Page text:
This study is a systematic review of the library and information science (LIS) literature related to international students and academic libraries. A systematic review involves the methodical collection and analysis of a body of literature and is growing in popularity in the LIS field. Three well-known LIS databases were systematically searched for articles related to the topic, and manual bibliography searches were conducted to find additional publications. Journal articles, book chapters, and conference papers were included or excluded based on established criteria. Findings show that articles published about international students and academic libraries have increased steadily between 1990 and 2014. The majority of authors are affiliated with universities and institutions in the United States, although an increase in represented countries is apparent. Fewer than half of the articles can be considered original research, and surveys are the most popular method for data collection. The LIS field—and international students—would benefit from further exploration of this topic, particularly from original research with practical implications.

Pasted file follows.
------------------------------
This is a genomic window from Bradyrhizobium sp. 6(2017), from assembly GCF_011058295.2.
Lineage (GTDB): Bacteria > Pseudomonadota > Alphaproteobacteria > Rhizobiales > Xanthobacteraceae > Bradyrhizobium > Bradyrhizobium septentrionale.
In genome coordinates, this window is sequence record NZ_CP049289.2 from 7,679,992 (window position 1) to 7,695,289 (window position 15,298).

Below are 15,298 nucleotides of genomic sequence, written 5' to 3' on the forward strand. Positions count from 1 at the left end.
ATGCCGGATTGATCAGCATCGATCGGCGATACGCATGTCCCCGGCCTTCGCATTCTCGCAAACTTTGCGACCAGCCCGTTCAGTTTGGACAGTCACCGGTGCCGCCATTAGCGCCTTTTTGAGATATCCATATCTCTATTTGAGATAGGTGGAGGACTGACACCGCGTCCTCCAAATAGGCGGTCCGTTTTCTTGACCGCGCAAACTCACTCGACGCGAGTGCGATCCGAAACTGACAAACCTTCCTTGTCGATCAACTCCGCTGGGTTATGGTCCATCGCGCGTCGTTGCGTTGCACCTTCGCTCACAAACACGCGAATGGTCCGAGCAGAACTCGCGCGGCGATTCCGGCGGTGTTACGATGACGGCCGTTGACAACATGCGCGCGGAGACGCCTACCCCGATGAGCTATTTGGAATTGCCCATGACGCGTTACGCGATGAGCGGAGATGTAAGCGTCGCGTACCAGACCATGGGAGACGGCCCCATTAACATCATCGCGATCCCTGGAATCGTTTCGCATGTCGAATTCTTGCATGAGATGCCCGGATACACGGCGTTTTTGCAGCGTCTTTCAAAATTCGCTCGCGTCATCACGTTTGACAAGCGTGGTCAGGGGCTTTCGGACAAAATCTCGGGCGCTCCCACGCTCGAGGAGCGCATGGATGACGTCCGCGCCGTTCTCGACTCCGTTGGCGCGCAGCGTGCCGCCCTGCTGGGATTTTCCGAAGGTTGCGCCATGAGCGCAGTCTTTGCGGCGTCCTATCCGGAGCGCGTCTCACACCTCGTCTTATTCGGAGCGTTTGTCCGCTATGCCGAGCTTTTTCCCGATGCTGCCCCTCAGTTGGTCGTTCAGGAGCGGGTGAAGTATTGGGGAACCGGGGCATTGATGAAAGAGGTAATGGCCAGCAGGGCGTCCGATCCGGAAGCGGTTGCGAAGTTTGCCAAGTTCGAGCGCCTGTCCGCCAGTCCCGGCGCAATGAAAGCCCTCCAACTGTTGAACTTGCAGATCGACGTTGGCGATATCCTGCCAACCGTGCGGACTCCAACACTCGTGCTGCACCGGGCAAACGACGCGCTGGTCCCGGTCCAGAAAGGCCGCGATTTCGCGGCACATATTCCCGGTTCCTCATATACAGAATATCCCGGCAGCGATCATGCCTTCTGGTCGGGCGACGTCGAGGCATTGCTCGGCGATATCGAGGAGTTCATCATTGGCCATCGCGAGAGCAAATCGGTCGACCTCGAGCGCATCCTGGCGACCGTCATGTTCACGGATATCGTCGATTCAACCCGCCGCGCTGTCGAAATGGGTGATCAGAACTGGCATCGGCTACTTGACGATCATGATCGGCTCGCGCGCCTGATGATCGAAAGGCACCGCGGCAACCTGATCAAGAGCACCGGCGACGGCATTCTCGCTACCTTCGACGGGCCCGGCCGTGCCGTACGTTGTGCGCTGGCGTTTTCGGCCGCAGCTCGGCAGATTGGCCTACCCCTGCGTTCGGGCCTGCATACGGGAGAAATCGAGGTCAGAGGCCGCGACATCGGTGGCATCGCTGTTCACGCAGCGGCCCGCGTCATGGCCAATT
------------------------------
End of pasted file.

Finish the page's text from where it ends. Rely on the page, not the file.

Crowdsourced research sharing takes place across social media platforms including Twitter hashtags such as #icanhazpdf, Reddit Scholar, and Facebook. This study surveys users of these peer-to-peer exchanges on demographic information, frequency of use, and their motivations in both providing and obtaining scholarly information on these platforms. Respondents also provided their perspectives on the database terms of service and/or copyright violations in these exchanges. Findings indicate that the motivations of this community are utilitarian or ideological in nature, similar to other peer-to-peer file sharing online. Implications for library services including instruction, outreach, and interlibrary loan are discussed.